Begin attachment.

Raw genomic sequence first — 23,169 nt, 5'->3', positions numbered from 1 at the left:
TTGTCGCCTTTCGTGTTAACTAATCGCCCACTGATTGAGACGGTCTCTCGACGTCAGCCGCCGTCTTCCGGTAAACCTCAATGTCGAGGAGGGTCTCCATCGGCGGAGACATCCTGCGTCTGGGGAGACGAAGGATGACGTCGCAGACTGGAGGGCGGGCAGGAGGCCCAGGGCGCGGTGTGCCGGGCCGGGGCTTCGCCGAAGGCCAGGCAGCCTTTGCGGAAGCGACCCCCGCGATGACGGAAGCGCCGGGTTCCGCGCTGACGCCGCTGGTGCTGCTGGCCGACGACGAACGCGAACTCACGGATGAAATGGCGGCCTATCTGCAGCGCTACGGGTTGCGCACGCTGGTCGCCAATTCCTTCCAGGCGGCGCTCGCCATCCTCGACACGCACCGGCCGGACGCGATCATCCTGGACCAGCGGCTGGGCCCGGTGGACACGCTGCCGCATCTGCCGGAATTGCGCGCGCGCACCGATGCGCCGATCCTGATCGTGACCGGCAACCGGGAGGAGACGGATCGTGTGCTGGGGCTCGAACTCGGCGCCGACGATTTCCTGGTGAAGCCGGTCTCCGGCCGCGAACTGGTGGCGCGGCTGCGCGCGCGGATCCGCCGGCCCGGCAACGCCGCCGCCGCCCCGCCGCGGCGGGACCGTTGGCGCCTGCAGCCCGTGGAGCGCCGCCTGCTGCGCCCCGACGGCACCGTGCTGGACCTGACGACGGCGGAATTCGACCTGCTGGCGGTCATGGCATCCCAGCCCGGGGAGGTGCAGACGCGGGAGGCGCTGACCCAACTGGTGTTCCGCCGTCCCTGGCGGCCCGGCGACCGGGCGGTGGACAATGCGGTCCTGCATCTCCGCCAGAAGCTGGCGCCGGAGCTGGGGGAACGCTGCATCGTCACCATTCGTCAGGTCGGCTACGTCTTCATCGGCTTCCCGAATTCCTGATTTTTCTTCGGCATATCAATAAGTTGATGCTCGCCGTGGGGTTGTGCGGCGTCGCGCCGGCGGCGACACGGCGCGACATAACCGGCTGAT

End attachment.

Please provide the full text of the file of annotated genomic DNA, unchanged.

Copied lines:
Raw genomic sequence first — 23,169 nt, 5'->3', positions numbered from 1 at the left:
TTGTCGCCTTTCGTGTTAACTAATCGCCCACTGATTGAGACGGTCTCTCGACGTCAGCCGCCGTCTTCCGGTAAACCTCAATGTCGAGGAGGGTCTCCATCGGCGGAGACATCCTGCGTCTGGGGAGACGAAGGATGACGTCGCAGACTGGAGGGCGGGCAGGAGGCCCAGGGCGCGGTGTGCCGGGCCGGGGCTTCGCCGAAGGCCAGGCAGCCTTTGCGGAAGCGACCCCCGCGATGACGGAAGCGCCGGGTTCCGCGCTGACGCCGCTGGTGCTGCTGGCCGACGACGAACGCGAACTCACGGATGAAATGGCGGCCTATCTGCAGCGCTACGGGTTGCGCACGCTGGTCGCCAATTCCTTCCAGGCGGCGCTCGCCATCCTCGACACGCACCGGCCGGACGCGATCATCCTGGACCAGCGGCTGGGCCCGGTGGACACGCTGCCGCATCTGCCGGAATTGCGCGCGCGCACCGATGCGCCGATCCTGATCGTGACCGGCAACCGGGAGGAGACGGATCGTGTGCTGGGGCTCGAACTCGGCGCCGACGATTTCCTGGTGAAGCCGGTCTCCGGCCGCGAACTGGTGGCGCGGCTGCGCGCGCGGATCCGCCGGCCCGGCAACGCCGCCGCCGCCCCGCCGCGGCGGGACCGTTGGCGCCTGCAGCCCGTGGAGCGCCGCCTGCTGCGCCCCGACGGCACCGTGCTGGACCTGACGACGGCGGAATTCGACCTGCTGGCGGTCATGGCATCCCAGCCCGGGGAGGTGCAGACGCGGGAGGCGCTGACCCAACTGGTGTTCCGCCGTCCCTGGCGGCCCGGCGACCGGGCGGTGGACAATGCGGTCCTGCATCTCCGCCAGAAGCTGGCGCCGGAGCTGGGGGAACGCTGCATCGTCACCATTCGTCAGGTCGGCTACGTCTTCATCGGCTTCCCGAATTCCTGATTTTTCTTCGGCATATCAATAAGTTGATGCTCGCCGTGGGGTTGTGCGGCGTCGCGCCGGCGGCGACACGGCGCGACATAACCGGCTGAT